In the Heart of the Beast, Part 1
Adventures (Season II) #10
Writer: Ralph Macchio
Penciller: Paul Borges
Inker: James Pascoe
Colorist: Joe Agostinelli
This means that reading superhero comics takes a level of compartmentalizing, contextualizing, and meta-analyzing that no other type of fiction can match. If comic readers didn't do those things, they'd surely drown in a sea of incoherence.
Writer Steve Englehart took over for the next
issue of Amazing Adventures. Under
Englehart’s pen, Hank was no longer hyper-articulate, and, as before, no
explanation was given for the switch. Englehart wrote the Beast for five issues
of Amazing Adventures, wrapping up
the threads of his plotline in the pages of Incredible
Hulk #161 in March 1973.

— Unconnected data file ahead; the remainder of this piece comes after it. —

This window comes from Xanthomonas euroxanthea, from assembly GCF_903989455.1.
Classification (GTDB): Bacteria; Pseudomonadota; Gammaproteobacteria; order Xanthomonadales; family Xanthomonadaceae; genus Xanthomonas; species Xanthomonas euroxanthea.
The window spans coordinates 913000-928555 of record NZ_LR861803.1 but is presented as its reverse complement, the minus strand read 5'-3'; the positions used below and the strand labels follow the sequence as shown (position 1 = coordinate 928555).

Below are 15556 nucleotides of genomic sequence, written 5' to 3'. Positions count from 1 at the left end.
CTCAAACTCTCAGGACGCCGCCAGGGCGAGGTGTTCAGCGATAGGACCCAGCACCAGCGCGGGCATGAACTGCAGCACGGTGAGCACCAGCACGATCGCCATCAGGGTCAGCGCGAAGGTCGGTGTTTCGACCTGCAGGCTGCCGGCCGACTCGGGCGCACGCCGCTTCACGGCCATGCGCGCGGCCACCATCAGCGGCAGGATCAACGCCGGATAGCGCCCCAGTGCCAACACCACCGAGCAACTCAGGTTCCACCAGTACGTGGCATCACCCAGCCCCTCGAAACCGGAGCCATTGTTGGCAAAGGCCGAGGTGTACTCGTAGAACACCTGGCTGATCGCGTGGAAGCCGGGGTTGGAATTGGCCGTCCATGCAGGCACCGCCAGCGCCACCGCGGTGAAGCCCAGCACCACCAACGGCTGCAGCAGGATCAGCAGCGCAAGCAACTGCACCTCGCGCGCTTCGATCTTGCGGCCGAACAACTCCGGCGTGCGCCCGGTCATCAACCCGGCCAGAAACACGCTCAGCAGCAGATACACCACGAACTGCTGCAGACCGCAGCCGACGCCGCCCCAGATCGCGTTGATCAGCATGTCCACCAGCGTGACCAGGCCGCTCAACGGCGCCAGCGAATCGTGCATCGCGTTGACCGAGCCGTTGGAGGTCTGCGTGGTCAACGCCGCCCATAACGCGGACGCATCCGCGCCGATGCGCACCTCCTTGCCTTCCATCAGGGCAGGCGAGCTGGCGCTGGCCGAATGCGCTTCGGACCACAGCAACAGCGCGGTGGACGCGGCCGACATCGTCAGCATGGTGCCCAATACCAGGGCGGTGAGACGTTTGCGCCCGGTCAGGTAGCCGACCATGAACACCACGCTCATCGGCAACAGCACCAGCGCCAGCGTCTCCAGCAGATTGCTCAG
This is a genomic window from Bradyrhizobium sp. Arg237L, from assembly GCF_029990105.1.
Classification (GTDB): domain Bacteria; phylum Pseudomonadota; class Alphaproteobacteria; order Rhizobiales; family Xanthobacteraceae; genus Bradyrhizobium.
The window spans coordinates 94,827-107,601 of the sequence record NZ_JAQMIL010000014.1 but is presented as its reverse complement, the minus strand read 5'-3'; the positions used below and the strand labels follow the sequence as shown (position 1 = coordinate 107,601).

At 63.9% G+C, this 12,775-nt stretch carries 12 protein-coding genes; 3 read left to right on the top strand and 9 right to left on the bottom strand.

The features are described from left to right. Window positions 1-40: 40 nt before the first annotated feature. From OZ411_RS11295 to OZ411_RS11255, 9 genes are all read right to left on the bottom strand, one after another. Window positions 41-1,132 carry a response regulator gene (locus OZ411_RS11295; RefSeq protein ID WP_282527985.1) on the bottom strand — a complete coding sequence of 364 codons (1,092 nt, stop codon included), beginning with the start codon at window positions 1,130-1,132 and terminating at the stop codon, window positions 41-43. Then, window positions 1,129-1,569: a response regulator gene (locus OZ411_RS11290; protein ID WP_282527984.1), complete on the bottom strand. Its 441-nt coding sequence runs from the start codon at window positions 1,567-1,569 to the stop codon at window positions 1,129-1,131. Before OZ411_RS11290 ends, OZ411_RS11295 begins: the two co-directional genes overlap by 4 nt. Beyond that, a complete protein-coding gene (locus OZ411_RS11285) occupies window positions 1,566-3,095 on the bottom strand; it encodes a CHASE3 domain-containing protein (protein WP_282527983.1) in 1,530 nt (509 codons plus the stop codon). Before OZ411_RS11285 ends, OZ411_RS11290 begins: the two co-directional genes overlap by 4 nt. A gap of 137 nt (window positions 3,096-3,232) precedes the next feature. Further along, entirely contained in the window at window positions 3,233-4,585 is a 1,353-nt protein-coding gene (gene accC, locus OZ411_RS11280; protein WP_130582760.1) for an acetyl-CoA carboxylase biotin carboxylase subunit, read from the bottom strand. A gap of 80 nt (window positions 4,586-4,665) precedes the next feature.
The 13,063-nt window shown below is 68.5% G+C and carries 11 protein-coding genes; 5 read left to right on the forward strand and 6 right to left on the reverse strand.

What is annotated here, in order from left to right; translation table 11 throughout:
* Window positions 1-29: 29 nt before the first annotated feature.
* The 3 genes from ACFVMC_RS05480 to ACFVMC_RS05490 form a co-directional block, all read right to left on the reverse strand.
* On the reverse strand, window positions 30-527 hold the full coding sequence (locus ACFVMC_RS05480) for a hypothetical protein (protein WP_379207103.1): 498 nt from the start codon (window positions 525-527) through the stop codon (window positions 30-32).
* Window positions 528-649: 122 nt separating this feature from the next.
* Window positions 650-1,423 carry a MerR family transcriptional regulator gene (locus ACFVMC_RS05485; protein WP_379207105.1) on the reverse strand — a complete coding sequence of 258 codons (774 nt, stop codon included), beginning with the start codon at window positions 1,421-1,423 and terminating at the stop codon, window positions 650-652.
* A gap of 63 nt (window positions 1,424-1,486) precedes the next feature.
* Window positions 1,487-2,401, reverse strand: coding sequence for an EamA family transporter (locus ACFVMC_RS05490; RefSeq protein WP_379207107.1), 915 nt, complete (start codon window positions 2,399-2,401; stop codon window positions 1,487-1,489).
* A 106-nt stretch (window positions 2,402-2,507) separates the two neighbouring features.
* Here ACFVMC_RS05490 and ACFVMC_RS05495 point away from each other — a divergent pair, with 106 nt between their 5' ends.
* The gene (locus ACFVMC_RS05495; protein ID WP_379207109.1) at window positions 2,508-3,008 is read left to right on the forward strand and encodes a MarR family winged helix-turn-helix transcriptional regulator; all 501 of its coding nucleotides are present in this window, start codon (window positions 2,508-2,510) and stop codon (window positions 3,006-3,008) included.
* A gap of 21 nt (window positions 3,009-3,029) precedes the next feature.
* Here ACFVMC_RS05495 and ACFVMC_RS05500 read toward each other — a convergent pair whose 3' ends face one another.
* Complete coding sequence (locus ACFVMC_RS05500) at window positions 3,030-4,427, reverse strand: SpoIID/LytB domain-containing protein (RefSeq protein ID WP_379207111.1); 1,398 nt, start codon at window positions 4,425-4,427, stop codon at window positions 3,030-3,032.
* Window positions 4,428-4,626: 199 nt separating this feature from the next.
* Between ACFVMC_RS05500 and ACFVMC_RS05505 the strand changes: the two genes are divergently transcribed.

To his credit, DeMatteis did try to explain why the character had become so drastically different over the years. In issue #116, Hank opens up to his on-again-off-again girlfriend, Vera, saying,
“Since I was a kid I stuck out like the proverbial sore thumb! So I developed an interesting skill. I learned how to recreate myself –how to construct new personalities to win people over – and protect me from them at the same time! In my X-Men days it was the ‘intellectual’ game. That was the Hank McCoy you first met – the guy who hid behind a smokescreen of big words and big ideas. But inside I was the same scared kid I always was. I thought I was beginning to find myself when I left Professor Xavier’s school and went out on my own – but then I was accidentally turned into this overgrown Muppet – and it was back to square one! My whole world fell apart! To keep myself together I put on a new mask. No more stuffy, brainy, Henry McCoy. Now I was happy-go-lucky Hank, the man of a thousand jokes! I’ll tell you, Vera, sometimes I don’t know who I am.”